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Letter from Abigail Adams to John Adams, 23 March 1788

My Dearest Friend

I received yours of the 14th [John to Abigail, 14 March 1788] and ever Since thursday have been in Hourly expectation of seeing you, I hope it is oweing to all the packets being detaind upon this Side, as is reported, and not to any indisposition that your return in delayed. That unpleasing detention is sufficiently mortifying particularly as we wish to proceed to Falmouth as soon as possible, tho I shall fear to go from hence untill the Spin is gone, for from the best information I can get Callihan has as yet scarcely any thing but our Baggage &c. on Board, and even that has been several days delayd by him. I came last monday Evening to this Hotell, that the Beds and remaining furniture might be sent on Board and the House given up. This will be wholy accomplish'd on the morrow if the weather permits, and has been oweing to that, for several days that all has not been accomplished.

The packet arrived this week from Newyork and brings an account that Seven States had accepted the Constitution. The Massachusetts convention consisted of 300 and 40 members. It was carried by a majority of Nineteen.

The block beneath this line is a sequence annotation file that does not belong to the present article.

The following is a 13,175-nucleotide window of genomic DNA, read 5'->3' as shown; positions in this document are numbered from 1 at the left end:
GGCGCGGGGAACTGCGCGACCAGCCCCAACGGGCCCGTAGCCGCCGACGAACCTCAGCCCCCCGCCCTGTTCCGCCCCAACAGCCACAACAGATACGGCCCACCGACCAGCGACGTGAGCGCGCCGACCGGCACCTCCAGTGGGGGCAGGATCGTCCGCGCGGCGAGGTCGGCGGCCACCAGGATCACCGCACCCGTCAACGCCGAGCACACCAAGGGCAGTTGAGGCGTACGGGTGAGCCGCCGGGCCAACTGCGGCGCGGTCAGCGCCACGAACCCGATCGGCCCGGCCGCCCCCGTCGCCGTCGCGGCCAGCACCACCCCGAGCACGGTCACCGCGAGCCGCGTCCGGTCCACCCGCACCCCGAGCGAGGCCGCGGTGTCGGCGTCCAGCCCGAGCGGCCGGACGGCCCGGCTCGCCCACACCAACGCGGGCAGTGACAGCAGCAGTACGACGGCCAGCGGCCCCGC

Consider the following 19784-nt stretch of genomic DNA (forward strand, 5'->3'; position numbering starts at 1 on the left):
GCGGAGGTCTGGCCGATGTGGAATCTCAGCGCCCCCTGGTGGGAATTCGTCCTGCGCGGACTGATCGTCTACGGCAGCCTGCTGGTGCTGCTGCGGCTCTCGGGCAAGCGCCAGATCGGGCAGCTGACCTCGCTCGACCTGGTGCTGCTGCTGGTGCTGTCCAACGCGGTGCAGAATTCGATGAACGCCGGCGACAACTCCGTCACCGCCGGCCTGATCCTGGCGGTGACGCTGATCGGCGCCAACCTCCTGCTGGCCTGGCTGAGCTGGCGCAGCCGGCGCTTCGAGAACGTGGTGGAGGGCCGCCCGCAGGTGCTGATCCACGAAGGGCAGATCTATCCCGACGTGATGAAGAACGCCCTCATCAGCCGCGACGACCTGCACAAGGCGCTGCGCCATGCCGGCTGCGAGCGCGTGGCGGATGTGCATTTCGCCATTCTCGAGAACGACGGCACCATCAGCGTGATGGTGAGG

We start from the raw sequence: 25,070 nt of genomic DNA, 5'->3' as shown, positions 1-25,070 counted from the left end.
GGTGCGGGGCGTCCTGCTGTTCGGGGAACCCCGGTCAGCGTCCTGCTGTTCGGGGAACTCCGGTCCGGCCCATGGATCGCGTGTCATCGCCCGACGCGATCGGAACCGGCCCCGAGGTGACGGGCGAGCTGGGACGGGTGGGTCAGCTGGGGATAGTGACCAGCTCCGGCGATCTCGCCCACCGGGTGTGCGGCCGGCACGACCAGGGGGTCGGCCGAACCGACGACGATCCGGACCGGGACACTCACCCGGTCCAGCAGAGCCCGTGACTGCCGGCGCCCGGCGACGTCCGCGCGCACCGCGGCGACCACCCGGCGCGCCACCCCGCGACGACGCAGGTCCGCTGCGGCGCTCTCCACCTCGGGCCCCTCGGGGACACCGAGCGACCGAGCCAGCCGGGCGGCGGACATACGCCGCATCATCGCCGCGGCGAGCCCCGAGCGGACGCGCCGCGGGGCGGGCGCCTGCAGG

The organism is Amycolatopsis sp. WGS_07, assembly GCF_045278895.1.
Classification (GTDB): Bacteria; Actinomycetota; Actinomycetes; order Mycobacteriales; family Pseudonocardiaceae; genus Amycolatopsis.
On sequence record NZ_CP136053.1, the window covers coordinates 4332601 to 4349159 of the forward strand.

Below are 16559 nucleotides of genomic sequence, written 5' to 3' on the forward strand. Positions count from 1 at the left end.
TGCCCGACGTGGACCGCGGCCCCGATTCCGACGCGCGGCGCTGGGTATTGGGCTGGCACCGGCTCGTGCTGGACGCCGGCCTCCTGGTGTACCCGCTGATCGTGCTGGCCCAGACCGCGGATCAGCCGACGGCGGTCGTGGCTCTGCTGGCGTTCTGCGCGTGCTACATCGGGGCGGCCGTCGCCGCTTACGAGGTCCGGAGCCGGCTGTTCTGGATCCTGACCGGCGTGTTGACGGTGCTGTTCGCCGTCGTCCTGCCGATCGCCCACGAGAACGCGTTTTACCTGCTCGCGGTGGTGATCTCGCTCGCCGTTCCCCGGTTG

Georgia and South Carolina are the two other states of which we had not before any certain accounts. New Hampshire was sitting. New York are becomeing more National and Mr. Duer writes Mr. Smith, that he may consider the constitution as accepted, and beginning to operate at the commencement of an other year. New York had agreed to call a convention. Thus my dear Friend I think we shall return to our Country at a very important period and with more pleasing prospects opening before her than the turbulent scenes which massachusetts not long since presented. May Wisdom govern her counsels and justice direct her opperations.

Mr. and Mrs. Smith set off this week for Falmouth. She is now confined with a Soar throat, similar to the complaint which afflicted me ten days ago. I write in hopes that the Baron de Lynden will meet you on your return.

I shall be exceedingly anxious if I do not see, or hear from you soon.

Adieu and believe me ever yours
A Adams

[Endorsement -- see page image]

Cite web page as: Letter from Abigail Adams to John Adams, 23 March 1788 [electronic edition]. Adams Family Papers: An Electronic Archive. Massachusetts Historical Society. http://www.masshist.org/digitaladams/
Original manuscript: Adams, Abigail. Letter from Abigail Adams to John Adams, 23 March 1788. 3 pages. Original manuscript from the Adams Family Papers, Massachusetts Historical Society.
Source of transcription: Adams Papers Editorial Project. Unverified transcriptions.
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